God came to Jonah and told him to, “Arise, go to Nineveh…and call out against it, for their evil has come up before me” (Jonah 1:2). And if you are familiar with the story, you know that Jonah fled the other direction. He simply ran away from Nineveh. Humanly speaking, who wouldn’t have blamed him. Nineveh contained a ruthless, barbaric, and violent people who were enemies of God’s people. Going there to call out against them could go one of two ways. First, he could have been killed. Second, they could repent and therefore experience the grace and mercy of God—thereby becoming somewhat of allies of Israel. Either outcome overwhelmed Jonah. Thus, he ran from the place God was calling.
We must realize by now, that the call of God is rarely, if ever, easy. In fact, it (the call of God) challenges the very sinful heart of man. For he calls us to do what our flesh cannot, or does not want to do. We learn this from Jonah. And just like Jonah, churches easily allow the flesh to get the best of them; and rather than running towards Nineveh with a missional heart and posture, they run from Nineveh. If we will be a people set to be, as well as sent to be on mission—being the conduit and vehicle by which God reaches people far from him—we must allow God to tear down some barriers that our sinful heart easily erects.
First, if we will be a people sent on mission running towards our Nineveh we must be willing to allow God to tear down the walls of our presuppositions and pride. Like Jonah, many times we allow our presuppositions (assumptions without prior knowledge) to infringe upon God’s call in our life. Since we think we have God all figured out—who he is and how he works—we are not open to God’s fresh call, a fresh direction. For Jonah, he thought that God must be making a mistake. Didn’t God know who the Ninevites were and what they were capable of? God was asking Jonah to have an open mind to how and where he wanted to work. Jonah’s presuppositions prohibited him from embracing God’s call. His presuppositions led to a prideful heart, a heart that knew better than God, and as a result a heart that took him the opposite way. Talk about a prideful heart, one that created a box just for God. It is easy to manufacture a box to house God and his mission—thinking to ourselves that this is exactly how God works, or should work. The more accustomed we become to the boxes we build for God, the more prideful our heart becomes. Therefore, we must humble ourselves in the sight of our mighty missional God and be willing to allow him to call us out of our own box to the people and place he has called us to go.
Second, if we will be a people sent on mission running towards our Nineveh we must be willing to allow God to tear down the walls of our prejudices. Jonah despised the Ninevites. He thought them to be fierce, immoral, pagan, barbaric, and violent people who were not special like the Israelites. Jonah possessed a sense of nationalistic, religious, and self-centered pride that figured Israel was better than everyone else, given their special relationship with God. He had forgotten that God chose them, not because of how mighty, holy, or special they were, but because of how they were the least of all the nations, in order that he might greatly use them. God was asking Jonah to put his prejudices aside, and go to a “different” people who were destined for destruction and preach a message of hope and redemption. (It is fairly clear that, although Jonah went, he really did not put his prejudices aside). But before we dump on Jonah, let us remember our flesh is no different. Our flesh is ethnocentric, segregated, prideful, and selfish. Although I see some pockets of movement among multi-cultural and ethnic churches, Sundays are still the most segregated day of the week. And if we want to continue to see movement among diverse churches that mirror their context we must allow the gospel to deconstruct the prejudices of our heart.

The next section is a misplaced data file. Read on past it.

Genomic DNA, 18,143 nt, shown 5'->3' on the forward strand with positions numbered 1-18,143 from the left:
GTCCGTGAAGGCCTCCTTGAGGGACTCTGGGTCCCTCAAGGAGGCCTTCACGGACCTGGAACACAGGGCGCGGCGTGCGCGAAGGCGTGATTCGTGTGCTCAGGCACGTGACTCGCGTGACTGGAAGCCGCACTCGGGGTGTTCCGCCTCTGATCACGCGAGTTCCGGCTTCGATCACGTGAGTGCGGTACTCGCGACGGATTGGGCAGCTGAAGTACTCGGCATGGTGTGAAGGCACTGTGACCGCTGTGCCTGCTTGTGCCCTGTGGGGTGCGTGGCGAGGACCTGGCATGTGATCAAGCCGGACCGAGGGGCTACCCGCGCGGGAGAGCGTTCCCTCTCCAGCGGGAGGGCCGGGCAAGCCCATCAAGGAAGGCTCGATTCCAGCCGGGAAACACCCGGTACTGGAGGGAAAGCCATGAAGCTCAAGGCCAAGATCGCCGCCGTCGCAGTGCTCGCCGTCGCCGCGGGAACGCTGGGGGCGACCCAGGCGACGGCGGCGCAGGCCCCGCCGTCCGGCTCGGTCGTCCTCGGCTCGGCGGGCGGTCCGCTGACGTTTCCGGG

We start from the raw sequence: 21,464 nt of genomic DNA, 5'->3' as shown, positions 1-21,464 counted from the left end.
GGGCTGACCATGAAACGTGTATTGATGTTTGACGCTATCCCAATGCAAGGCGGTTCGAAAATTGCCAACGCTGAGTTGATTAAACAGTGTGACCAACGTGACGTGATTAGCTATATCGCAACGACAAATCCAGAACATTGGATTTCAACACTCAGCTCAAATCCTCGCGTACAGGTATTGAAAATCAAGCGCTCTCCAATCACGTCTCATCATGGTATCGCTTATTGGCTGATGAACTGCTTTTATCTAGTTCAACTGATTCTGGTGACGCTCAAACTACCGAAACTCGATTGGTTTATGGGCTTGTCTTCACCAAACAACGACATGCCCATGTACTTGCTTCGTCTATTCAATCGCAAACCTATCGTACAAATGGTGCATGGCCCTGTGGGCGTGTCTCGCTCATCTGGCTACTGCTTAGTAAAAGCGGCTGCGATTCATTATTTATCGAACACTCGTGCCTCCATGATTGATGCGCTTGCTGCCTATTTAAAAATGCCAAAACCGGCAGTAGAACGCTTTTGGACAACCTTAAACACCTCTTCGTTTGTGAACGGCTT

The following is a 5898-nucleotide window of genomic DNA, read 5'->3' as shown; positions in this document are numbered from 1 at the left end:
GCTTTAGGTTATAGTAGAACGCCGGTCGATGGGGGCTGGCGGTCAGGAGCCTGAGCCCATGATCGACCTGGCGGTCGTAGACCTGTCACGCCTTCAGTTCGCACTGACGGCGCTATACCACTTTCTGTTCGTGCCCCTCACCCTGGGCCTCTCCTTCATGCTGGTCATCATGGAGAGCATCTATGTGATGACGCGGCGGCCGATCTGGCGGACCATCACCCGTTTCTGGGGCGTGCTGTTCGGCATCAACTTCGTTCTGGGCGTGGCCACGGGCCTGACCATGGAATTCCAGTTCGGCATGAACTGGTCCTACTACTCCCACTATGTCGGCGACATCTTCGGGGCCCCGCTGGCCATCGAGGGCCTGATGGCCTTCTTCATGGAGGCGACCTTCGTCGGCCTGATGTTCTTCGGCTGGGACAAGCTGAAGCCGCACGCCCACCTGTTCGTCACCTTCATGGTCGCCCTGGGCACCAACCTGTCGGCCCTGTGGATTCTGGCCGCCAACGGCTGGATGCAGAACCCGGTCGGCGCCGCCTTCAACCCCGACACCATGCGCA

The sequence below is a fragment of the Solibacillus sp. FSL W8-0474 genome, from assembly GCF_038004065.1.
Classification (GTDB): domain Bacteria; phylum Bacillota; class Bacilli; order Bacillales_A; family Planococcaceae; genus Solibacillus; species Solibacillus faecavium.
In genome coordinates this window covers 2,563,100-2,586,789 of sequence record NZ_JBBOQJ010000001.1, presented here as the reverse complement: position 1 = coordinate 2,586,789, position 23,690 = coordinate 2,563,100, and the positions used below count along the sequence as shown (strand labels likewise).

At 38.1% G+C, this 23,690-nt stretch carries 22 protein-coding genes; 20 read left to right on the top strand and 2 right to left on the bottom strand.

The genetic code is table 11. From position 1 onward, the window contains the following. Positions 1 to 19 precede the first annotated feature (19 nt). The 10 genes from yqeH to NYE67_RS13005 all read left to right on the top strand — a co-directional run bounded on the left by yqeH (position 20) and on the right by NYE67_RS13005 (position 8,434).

Third and finally, if we will be a people sent on mission running towards our Nineveh we must be willing to allow God to tear down the walls of our current paradigms. While I believe God is clearly on mission in the Old Testament, there is not a clear cross-cultural missionary paradigm in the Old Testament. In other words, God is not sending his people (Israel), or his prophets, throughout the world preaching a message of repentance and redemption. However, Jonah provides a foreshadowing of that type of missionary paradigm. Yet, since Jonah was not familiar with this paradigm, God was asking him to tear down the walls of his current paradigm (nations coming to Israel), in order to embrace a new one. The comfort of Jonah’s paradigm initially prohibited him from taking up another paradigm. He had never heard of this type of mission, nor has he ever done it this way before. Just like Jonah, the church today (whether they know it or not) is built upon models/paradigms—ways of “doing” or structuring the church and her mission. Anytime another “way” of doing things is presented, it is easily rejected. Given the fact that we are creatures of habit, it is uncomfortable to do something that you have never done before. Again, we must be open to God working through us in different ways to achieve and fulfill his mission of reaching people far from him.
Let us learn from the narrative of Jonah, that if we will be a people set on and sent on mission running towards our Nineveh, we must be willing to allow God to tear down these barriers that are easily constructed in our hearts and lives.